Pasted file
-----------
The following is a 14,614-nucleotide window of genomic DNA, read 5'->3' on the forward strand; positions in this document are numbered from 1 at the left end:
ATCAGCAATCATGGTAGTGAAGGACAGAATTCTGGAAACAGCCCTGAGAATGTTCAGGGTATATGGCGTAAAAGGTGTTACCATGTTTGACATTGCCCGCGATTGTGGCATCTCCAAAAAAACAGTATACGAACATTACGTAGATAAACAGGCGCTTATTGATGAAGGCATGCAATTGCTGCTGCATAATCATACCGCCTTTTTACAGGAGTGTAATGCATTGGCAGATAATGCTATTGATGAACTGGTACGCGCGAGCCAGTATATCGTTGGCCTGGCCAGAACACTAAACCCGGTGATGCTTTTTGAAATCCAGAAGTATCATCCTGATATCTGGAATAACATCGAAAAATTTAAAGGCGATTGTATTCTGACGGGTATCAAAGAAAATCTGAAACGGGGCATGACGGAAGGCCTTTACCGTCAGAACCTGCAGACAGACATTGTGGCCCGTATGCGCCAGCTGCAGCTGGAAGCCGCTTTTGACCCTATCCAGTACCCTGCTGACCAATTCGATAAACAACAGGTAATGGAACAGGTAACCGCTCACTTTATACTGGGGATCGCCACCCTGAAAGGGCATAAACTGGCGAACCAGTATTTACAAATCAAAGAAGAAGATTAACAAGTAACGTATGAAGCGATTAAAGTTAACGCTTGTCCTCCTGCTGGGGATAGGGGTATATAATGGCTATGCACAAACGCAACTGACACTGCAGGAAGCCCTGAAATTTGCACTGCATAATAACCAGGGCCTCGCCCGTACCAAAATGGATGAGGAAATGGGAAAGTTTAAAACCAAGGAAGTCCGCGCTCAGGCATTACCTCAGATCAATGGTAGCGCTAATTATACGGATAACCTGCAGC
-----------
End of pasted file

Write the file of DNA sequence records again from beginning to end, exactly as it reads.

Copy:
The following is a 14,614-nucleotide window of genomic DNA, read 5'->3' on the forward strand; positions in this document are numbered from 1 at the left end:
ATCAGCAATCATGGTAGTGAAGGACAGAATTCTGGAAACAGCCCTGAGAATGTTCAGGGTATATGGCGTAAAAGGTGTTACCATGTTTGACATTGCCCGCGATTGTGGCATCTCCAAAAAAACAGTATACGAACATTACGTAGATAAACAGGCGCTTATTGATGAAGGCATGCAATTGCTGCTGCATAATCATACCGCCTTTTTACAGGAGTGTAATGCATTGGCAGATAATGCTATTGATGAACTGGTACGCGCGAGCCAGTATATCGTTGGCCTGGCCAGAACACTAAACCCGGTGATGCTTTTTGAAATCCAGAAGTATCATCCTGATATCTGGAATAACATCGAAAAATTTAAAGGCGATTGTATTCTGACGGGTATCAAAGAAAATCTGAAACGGGGCATGACGGAAGGCCTTTACCGTCAGAACCTGCAGACAGACATTGTGGCCCGTATGCGCCAGCTGCAGCTGGAAGCCGCTTTTGACCCTATCCAGTACCCTGCTGACCAATTCGATAAACAACAGGTAATGGAACAGGTAACCGCTCACTTTATACTGGGGATCGCCACCCTGAAAGGGCATAAACTGGCGAACCAGTATTTACAAATCAAAGAAGAAGATTAACAAGTAACGTATGAAGCGATTAAAGTTAACGCTTGTCCTCCTGCTGGGGATAGGGGTATATAATGGCTATGCACAAACGCAACTGACACTGCAGGAAGCCCTGAAATTTGCACTGCATAATAACCAGGGCCTCGCCCGTACCAAAATGGATGAGGAAATGGGAAAGTTTAAAACCAAGGAAGTCCGCGCTCAGGCATTACCTCAGATCAATGGTAGCGCTAATTATACGGATAACCTGCAGC